The greatest controversy of Francis’s pontificate has been his allowing blessings for same sex couples. He doesn’t allow marriage, and no priest has to bless a homoxexual couple, but they are now allowed to. In Africa, most of which is virulently and culturally anti-gray, this has gone down badly even with those on the left of the Church, but outside African, it’s been a theological issue. The Church teaches homosexuality is a sin and no grace can be given to homosexual couples.

Anyone who knows the church finds this ironic and funny, given that the priesthood and the bureaucracy couldn’t run without closeted gays.

The larger issue, though, is that just as Jesus spent time with tax collectors, prostitutes and other low-lifes, and believed it was almost impossible for the rich to enter heaven, Francis believes the Church should reach out to sinners, treat them kindly and even love them, as Jesus loved humanity, despite our sins.

The example of Jesus, as displayed in the Gospels, is that of love for the unworthy. His contempt is for the empty ritualists, the Pharisees, and the greedy, but even they are invited to join Jesus on the path to God. But, of all the sins he took time to condemn, Jesus himself never spoke of homosexuality.

I’m not, overall, a fan of Christianity. I’m with Gore Vidal, who said that monotheism was the worst thing to befall the West. Christianity and Islam’s records are of vast violence and coercion and horrific crimes.

But there is a good side to Christianity, a tendency to love and acceptance and care for the poor and the weak which comes directly from the Gospels, and that care tends to be show much more in the better offshoots of Catholicism than in most Protestant denominations, tainted as they are by ideas of predestination and/or salvation by faith alone. When Henry the Eighth forcibly shut the monasteries one claim was that they didn’t help the poor enough, but the new Anglican church did even less.

Francis is the only Pope of my life who I regard as Christian: as following the the example of Jesus, even if very imperfectly. The others were orthodox inquisitors, feeling that rules were more important than love and charity.

I rather doubt that either Benedict or John Paul II will like their reception, should Jesus and Heaven exist:

For I was hungry and you gave me something to eat, I was thirsty and you gave me something to drink, I was a stranger and you invited me in, 36 I needed clothes and you clothed me, I was sick and you looked after me, I was in prison and you came to visit me.’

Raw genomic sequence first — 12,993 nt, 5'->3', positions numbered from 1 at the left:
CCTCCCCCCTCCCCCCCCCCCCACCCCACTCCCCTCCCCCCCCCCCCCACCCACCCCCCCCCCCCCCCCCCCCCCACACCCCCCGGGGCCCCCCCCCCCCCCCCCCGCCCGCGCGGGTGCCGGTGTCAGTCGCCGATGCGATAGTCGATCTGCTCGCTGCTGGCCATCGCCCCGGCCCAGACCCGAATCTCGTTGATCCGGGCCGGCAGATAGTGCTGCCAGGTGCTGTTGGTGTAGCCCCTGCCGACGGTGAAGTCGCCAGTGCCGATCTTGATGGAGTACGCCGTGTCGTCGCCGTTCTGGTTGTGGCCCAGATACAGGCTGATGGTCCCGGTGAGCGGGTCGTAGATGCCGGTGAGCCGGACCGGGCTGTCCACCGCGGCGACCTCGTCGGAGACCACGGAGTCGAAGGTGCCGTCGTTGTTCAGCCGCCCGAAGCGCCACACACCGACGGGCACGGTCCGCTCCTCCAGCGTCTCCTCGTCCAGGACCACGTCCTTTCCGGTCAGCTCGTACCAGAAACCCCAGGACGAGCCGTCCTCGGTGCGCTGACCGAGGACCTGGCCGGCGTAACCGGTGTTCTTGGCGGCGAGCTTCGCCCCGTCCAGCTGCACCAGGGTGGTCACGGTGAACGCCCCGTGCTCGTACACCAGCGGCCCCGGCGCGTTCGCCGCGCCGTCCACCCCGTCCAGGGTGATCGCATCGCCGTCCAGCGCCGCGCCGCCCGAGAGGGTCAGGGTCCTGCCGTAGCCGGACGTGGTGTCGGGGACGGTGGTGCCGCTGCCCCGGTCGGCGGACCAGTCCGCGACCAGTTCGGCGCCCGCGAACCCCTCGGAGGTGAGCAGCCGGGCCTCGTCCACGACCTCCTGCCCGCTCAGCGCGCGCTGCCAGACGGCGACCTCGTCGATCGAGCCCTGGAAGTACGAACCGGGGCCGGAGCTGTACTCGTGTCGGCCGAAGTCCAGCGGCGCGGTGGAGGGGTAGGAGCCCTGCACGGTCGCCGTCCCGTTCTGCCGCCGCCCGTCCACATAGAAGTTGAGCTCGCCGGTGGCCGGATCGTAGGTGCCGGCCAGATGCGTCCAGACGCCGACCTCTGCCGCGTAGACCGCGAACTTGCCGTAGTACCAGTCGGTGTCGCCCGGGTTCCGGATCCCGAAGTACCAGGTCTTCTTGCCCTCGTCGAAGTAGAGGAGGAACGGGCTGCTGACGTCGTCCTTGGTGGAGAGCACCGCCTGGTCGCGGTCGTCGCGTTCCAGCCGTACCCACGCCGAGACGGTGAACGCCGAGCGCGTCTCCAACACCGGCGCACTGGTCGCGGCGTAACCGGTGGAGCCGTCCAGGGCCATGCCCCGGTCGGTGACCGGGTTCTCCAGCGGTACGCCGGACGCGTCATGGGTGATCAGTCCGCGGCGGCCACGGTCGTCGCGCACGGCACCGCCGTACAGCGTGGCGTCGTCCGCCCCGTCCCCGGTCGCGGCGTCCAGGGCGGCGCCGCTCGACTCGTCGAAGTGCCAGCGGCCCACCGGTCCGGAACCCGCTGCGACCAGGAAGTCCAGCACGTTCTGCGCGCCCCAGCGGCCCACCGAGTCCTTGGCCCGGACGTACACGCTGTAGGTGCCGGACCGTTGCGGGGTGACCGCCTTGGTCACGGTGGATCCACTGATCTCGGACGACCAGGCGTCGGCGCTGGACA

37 “Then the righteous will answer him, ‘Lord, when did we see you hungry and feed you, or thirsty and give you something to drink? 38 When did we see you a stranger and invite you in, or needing clothes and clothe you? 39 When did we see you sick or in prison and go to visit you?’

40 “The King will reply, ‘Truly I tell you, whatever you did for one of the least of these brothers and sisters of mine, you did for me.’

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Your Greatest Enjoyment

A few memories stand out for me:

Age 5 or so, on the beach, kneeling on a rocky granite outcropping. The tide is out, and the rock has many small basins still full of water. In one of them a few small fish, silver and a sort of reddish gold, swim in circles. I stare, fascinated.

A tiny room in the third story of an old house. The woman I’m in love with, a psychology major, is doing her her homework, sprawled on her bed. I’m tucked into an alcove, knees up against my chest, reading a book. We aren’t talking or touching, but I’m warm in a cold room, my eyes are soft, and both of us are perfectly aware of the other.

I’m eighteen, running on 4th Avenue. The sun is shining, people are out shopping. I zip past a mirrored wall and turn my head to watch myself run. My form is flawless: my knees come up parallel to the ground, I’m running about a five minute mile, almost effortlessly, muscles warm and relaxed. I’ve done about eight miles; two to go. Sweet.


Now, or in the past, what have you enjoyed most? Write in comments, or email me if you don’t want to share widely.

 

Hate, Anger, Contempt And Our Leadership

Yesterday I wrote a very angry article about the genocide Israel is committing in Gaza, with the full aid and complicity of most Western nations, including the US and my own country, Canada.

As I noted in comments, it’s the angriest I’ve been since 2015 when Syriza crumbled to European austerity. The day that happened I was furious. I wrote an angry post and went for a walk, still boiling with anger. About half an hour later I thought “this is ridiculous, it isn’t helping the Greeks and I don’t like it” and the anger went away.

It was odd, in the sense that we often have thoughts and feelings we don’t like, but usually they don’t go away just because think “I’d rather not feel this way.”

But a fair bit of it stuck, and over the past eight years my anger has reduced radically, and on those occasions when I do get angry, I can end it quickly if I want to. I was angry when I wrote that post, but I didn’t go to bed angry.

From about the run-up to the Iraq war till 2014 I was angry most of the time. Lots of dead people, tortured people, raped people, hungry people, homeless people that didn’t need to be any of those things.

Our leaders and too many of us (remember approval for the Iraq war polled over 70%) were creating Hell when we could just as easily create Heaven.